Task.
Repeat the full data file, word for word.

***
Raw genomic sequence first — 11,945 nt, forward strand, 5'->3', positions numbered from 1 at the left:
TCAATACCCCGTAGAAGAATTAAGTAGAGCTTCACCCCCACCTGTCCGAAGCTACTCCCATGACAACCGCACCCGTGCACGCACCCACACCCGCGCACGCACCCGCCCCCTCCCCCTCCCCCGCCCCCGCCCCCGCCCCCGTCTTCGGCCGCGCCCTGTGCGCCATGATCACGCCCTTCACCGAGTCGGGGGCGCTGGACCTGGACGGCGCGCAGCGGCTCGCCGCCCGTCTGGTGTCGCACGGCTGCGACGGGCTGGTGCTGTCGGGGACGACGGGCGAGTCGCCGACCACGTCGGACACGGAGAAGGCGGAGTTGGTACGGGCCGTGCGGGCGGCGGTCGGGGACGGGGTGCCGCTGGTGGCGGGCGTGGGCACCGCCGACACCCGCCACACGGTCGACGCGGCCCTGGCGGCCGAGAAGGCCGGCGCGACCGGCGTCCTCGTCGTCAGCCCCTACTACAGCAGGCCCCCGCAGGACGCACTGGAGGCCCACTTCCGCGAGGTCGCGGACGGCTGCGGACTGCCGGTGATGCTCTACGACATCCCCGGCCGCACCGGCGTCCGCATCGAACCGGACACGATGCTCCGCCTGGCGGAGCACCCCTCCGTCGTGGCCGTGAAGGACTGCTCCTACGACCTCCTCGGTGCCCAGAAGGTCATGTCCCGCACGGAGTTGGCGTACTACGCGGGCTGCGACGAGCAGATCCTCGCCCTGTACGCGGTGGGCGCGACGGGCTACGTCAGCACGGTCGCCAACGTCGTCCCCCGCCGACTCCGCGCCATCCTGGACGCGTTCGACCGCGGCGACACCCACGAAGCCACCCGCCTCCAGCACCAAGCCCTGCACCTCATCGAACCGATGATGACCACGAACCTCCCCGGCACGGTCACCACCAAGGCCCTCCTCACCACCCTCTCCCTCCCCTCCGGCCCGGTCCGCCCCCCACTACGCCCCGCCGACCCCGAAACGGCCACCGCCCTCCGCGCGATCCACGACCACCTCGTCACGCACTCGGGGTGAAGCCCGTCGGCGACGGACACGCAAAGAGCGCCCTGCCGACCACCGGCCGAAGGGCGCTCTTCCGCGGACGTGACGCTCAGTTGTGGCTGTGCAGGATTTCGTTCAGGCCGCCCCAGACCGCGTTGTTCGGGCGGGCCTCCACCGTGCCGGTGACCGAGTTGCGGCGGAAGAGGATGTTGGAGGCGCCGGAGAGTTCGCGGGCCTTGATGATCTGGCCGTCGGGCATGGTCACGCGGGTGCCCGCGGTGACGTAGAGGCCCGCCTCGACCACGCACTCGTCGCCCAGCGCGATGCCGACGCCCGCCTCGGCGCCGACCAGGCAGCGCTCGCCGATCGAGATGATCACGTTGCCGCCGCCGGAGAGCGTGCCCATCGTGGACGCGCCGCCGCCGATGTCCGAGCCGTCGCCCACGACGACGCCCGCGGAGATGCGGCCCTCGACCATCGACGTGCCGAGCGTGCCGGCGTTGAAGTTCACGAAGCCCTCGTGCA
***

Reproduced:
Raw genomic sequence first — 11,945 nt, forward strand, 5'->3', positions numbered from 1 at the left:
TCAATACCCCGTAGAAGAATTAAGTAGAGCTTCACCCCCACCTGTCCGAAGCTACTCCCATGACAACCGCACCCGTGCACGCACCCACACCCGCGCACGCACCCGCCCCCTCCCCCTCCCCCGCCCCCGCCCCCGCCCCCGTCTTCGGCCGCGCCCTGTGCGCCATGATCACGCCCTTCACCGAGTCGGGGGCGCTGGACCTGGACGGCGCGCAGCGGCTCGCCGCCCGTCTGGTGTCGCACGGCTGCGACGGGCTGGTGCTGTCGGGGACGACGGGCGAGTCGCCGACCACGTCGGACACGGAGAAGGCGGAGTTGGTACGGGCCGTGCGGGCGGCGGTCGGGGACGGGGTGCCGCTGGTGGCGGGCGTGGGCACCGCCGACACCCGCCACACGGTCGACGCGGCCCTGGCGGCCGAGAAGGCCGGCGCGACCGGCGTCCTCGTCGTCAGCCCCTACTACAGCAGGCCCCCGCAGGACGCACTGGAGGCCCACTTCCGCGAGGTCGCGGACGGCTGCGGACTGCCGGTGATGCTCTACGACATCCCCGGCCGCACCGGCGTCCGCATCGAACCGGACACGATGCTCCGCCTGGCGGAGCACCCCTCCGTCGTGGCCGTGAAGGACTGCTCCTACGACCTCCTCGGTGCCCAGAAGGTCATGTCCCGCACGGAGTTGGCGTACTACGCGGGCTGCGACGAGCAGATCCTCGCCCTGTACGCGGTGGGCGCGACGGGCTACGTCAGCACGGTCGCCAACGTCGTCCCCCGCCGACTCCGCGCCATCCTGGACGCGTTCGACCGCGGCGACACCCACGAAGCCACCCGCCTCCAGCACCAAGCCCTGCACCTCATCGAACCGATGATGACCACGAACCTCCCCGGCACGGTCACCACCAAGGCCCTCCTCACCACCCTCTCCCTCCCCTCCGGCCCGGTCCGCCCCCCACTACGCCCCGCCGACCCCGAAACGGCCACCGCCCTCCGCGCGATCCACGACCACCTCGTCACGCACTCGGGGTGAAGCCCGTCGGCGACGGACACGCAAAGAGCGCCCTGCCGACCACCGGCCGAAGGGCGCTCTTCCGCGGACGTGACGCTCAGTTGTGGCTGTGCAGGATTTCGTTCAGGCCGCCCCAGACCGCGTTGTTCGGGCGGGCCTCCACCGTGCCGGTGACCGAGTTGCGGCGGAAGAGGATGTTGGAGGCGCCGGAGAGTTCGCGGGCCTTGATGATCTGGCCGTCGGGCATGGTCACGCGGGTGCCCGCGGTGACGTAGAGGCCCGCCTCGACCACGCACTCGTCGCCCAGCGCGATGCCGACGCCCGCCTCGGCGCCGACCAGGCAGCGCTCGCCGATCGAGATGATCACGTTGCCGCCGCCGGAGAGCGTGCCCATCGTGGACGCGCCGCCGCCGATGTCCGAGCCGTCGCCCACGACGACGCCCGCGGAGATGCGGCCCTCGACCATCGACGTGCCGAGCGTGCCGGCGTTGAAGTTCACGAAGCCCTCGTGCA